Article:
The victims got this explanation:
“The account has been deleted for one or both of the following reasons.
- Your reviews were posted in exchange for compensation, such as gift cards to purchase the product, product refunds, review swaps, or free or discounted products, and/or
- Your account was used for commercial purposes.”
Digital Trends investigated. Amazon’s explanation: “Amazon has taken action against bad actors and those who have violated our community rules.”
You can read victims’ laments in the Twitter thread #AmazonClosed. They don’t sound like “bad actors” to me:
“My account was closed…but I quit reviewing last year when Amazon changed their TOS!”
“Amazon closed my account after 15 years. Prime member, Kindle books, gift card balance. Need answers.”
“RUDE reps, supervisors and all sticking to the same script.”
“No apology for a month of lies and customer service failures.”
“student couldn’t use an audiobook she needed for her history class.”
“Closed my account, but are still charging my card for Prime.”
Some accounts have reappeared. But plenty have not.
Facebook groups have formed to file class action suits, so this drama will unfold in the courts. You can read more at Business Insider, and EdSurge. But for some reason, this hasn’t made the major news outlets.
Amazon’s Robots Do a Lousy Job of Policing Paid Reviews, but Don’t Put Yourself in Their Crosshairs
Nobody knows if any of these 1000s of people actually traded or bought reviews. Or if they’d ever reviewed anything.
But we can be pretty sure that if you DO trade or buy reviews and you’re caught, your career—as well as your shopping—is over on Amazon.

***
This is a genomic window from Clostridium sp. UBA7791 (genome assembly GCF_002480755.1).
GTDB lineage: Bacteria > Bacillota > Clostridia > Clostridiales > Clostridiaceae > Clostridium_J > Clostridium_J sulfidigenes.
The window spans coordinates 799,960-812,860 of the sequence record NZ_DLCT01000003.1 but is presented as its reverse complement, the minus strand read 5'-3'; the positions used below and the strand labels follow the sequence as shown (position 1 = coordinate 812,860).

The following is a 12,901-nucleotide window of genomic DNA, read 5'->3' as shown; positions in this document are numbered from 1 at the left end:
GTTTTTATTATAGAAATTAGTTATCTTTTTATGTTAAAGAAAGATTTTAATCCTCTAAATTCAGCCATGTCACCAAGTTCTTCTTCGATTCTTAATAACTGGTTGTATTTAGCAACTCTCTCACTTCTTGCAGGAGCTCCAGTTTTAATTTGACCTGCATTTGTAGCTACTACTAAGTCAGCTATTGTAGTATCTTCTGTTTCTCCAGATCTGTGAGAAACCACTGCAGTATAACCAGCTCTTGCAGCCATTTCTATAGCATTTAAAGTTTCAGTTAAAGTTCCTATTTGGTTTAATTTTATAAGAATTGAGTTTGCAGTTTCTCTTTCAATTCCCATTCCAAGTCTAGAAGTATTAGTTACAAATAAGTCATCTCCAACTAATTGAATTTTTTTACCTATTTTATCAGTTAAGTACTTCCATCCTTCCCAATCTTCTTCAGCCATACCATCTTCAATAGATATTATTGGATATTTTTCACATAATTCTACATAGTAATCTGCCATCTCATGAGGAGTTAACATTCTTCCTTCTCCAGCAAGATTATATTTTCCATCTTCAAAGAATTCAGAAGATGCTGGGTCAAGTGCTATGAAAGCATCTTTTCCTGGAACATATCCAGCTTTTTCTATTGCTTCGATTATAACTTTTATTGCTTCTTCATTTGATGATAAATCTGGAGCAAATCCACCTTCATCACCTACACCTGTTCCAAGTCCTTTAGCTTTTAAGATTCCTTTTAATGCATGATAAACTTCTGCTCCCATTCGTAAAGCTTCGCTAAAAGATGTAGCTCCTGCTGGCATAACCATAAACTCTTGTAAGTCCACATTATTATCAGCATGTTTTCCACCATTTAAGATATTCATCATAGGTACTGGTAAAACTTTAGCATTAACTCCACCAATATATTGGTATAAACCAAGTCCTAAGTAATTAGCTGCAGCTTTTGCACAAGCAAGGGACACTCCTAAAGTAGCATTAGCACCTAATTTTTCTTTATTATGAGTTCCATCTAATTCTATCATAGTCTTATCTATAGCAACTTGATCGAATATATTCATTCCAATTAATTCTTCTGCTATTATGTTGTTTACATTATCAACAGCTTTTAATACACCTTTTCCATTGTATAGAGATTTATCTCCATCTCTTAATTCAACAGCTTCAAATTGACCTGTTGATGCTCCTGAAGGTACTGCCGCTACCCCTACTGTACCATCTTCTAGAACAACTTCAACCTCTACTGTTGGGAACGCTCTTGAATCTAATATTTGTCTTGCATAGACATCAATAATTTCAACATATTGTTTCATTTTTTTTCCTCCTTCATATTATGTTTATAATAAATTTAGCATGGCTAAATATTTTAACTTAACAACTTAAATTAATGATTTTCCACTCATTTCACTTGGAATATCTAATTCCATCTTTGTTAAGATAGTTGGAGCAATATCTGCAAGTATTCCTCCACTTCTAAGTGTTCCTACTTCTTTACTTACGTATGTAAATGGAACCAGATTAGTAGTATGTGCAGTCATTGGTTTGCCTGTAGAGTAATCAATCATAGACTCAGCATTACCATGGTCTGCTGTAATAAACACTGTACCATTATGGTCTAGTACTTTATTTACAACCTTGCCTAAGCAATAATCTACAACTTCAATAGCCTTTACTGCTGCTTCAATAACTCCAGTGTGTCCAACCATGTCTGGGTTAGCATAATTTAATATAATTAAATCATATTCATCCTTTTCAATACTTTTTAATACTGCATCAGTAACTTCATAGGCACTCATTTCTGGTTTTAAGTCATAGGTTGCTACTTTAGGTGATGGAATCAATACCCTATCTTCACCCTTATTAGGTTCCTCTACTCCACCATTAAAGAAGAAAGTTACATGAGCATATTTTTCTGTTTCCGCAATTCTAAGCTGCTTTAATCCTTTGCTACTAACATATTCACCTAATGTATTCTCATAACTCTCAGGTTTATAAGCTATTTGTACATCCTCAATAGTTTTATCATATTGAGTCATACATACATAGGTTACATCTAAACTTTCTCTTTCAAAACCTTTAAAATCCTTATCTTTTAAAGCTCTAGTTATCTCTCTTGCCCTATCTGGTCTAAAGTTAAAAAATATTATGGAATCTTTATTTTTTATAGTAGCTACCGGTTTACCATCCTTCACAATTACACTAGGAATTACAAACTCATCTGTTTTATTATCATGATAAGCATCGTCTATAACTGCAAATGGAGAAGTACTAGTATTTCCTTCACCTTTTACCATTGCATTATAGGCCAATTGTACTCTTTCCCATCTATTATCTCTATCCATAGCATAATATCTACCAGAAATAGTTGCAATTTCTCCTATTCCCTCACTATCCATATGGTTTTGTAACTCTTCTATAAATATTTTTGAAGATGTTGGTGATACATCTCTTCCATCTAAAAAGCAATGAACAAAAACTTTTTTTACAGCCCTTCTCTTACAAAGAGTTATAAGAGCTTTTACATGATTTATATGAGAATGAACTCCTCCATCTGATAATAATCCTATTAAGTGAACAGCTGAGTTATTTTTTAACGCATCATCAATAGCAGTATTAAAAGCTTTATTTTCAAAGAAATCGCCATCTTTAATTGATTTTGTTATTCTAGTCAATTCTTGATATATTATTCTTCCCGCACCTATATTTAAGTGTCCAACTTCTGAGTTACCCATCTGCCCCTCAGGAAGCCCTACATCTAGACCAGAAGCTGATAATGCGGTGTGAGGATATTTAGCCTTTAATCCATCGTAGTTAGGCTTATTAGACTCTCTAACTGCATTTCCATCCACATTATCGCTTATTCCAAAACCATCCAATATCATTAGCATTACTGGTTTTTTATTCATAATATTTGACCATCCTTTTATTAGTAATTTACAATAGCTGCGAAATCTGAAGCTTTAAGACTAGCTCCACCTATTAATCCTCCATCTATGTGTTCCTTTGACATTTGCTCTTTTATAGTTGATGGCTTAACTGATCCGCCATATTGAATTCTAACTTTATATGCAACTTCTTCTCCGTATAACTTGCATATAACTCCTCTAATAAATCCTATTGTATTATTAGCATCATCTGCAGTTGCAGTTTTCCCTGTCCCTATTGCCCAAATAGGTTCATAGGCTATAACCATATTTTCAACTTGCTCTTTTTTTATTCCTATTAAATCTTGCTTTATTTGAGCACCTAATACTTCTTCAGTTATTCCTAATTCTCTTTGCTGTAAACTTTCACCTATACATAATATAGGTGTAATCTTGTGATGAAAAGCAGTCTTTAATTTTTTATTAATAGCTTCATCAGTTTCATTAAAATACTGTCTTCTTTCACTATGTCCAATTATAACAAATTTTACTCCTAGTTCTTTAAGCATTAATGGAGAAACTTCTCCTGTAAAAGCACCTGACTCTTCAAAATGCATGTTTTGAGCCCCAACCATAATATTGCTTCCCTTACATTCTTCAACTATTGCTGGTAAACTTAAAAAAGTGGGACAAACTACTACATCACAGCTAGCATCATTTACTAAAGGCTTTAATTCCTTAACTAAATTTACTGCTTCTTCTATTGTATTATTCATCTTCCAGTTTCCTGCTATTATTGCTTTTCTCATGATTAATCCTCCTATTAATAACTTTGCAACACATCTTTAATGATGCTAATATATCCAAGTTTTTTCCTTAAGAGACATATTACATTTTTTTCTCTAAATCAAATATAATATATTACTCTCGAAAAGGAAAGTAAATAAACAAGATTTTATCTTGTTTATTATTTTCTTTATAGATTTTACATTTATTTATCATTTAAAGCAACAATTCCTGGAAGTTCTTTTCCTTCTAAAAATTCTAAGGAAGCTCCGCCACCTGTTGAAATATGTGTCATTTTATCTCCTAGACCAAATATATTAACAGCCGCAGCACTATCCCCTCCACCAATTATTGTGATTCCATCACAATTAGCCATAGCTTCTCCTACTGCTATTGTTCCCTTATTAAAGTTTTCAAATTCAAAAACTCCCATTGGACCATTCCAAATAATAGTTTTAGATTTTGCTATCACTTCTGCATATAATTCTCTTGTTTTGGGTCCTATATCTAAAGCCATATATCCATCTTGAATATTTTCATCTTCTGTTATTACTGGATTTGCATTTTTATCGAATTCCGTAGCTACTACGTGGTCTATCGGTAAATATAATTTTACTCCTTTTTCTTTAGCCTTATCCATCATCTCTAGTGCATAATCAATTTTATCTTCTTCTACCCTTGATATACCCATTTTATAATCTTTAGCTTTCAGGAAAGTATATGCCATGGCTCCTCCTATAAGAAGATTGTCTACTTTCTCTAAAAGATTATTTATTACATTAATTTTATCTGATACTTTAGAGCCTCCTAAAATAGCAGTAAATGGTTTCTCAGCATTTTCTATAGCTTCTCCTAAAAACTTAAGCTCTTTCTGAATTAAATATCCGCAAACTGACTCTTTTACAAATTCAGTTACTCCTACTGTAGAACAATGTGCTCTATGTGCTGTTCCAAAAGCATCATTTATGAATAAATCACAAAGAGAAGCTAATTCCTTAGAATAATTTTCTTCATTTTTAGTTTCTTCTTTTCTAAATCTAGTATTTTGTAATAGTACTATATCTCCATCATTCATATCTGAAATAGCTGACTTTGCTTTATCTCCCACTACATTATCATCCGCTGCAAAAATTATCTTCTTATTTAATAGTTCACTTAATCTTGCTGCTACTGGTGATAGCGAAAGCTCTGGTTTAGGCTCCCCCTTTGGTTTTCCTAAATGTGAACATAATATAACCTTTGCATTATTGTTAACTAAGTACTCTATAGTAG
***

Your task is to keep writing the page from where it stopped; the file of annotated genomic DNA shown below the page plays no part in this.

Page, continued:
So don’t listen to the negging and send those review-sellers to spam. Even if they seem legit. ANY compensation for an Amazon review—no matter how “fair”—can get you the boot.
Amazon’s Escalating Scam Problem.
The paid review problem isn’t the only scam-policing that Amazon’s robots have got wrong.
- Recently they blocked publication of a book by a bestseller because they didn’t believe she would self-publish.
- There’s been piracy and money laundering going on at CreateSpace that would make a wild thriller plot.
- Plus The New Publishing Standard reports that half the UK bestsellers violate Amazon’s Metadata Rules. No police-bots seem to notice.
- Kindle Unlimited scams abound, especially by authors who use click farming to inflate their numbers, and stuff books with 1000s of repetitive pages, with an incentive to click to the end—thus logging in 1000s of “pages read” that weren’t. They get a much bigger piece of the zero-sum pie that Amazon has created with the KU payout system. Industry watchdog David Gaughran has had a lot to say about that particular scam. Although Amazon has taken some of the scammers to court and recently won a victory over one of the more egregious crooks, Mr. Gaughran Tweets that the scammers still dominate the “bestseller” lists in KU.
Real Reviewers Are Leaving Amazon.
The most recent crackdown doesn’t only involve draconian punishments for suspected paid reviewers.
Amazon is also banning reviewers from posting in more than one Amazon store. It used to be reviews could be posted in the US Amazon store as well as Canada, UK, Australia, etc., so a UK reviewer could also post a review on Amazon.com, where it had a potential to increase a book’s sales and get it into Bookbub and other newsletters.
But since overseas review farms have been abusing this practice, Amazon is now requiring that reviewers spend the equivalent of $50 per year in each Amazon store, every year. (That’s a big change from requiring a one-time purchase of $50 or more from any one Amazon store, which was the rule instituted in 2016.)
So honest reviewers, who are working for free, are now supposed to pay to play. And pay a lot. According to reviewer Barb Taub, “In the name of discouraging ‘fake’ reviews, [Amazon’s] new policy requires reviewers like me to spend $50 on Amazon’s US site and even more, £40 on Amazon UK. before I can share my review.”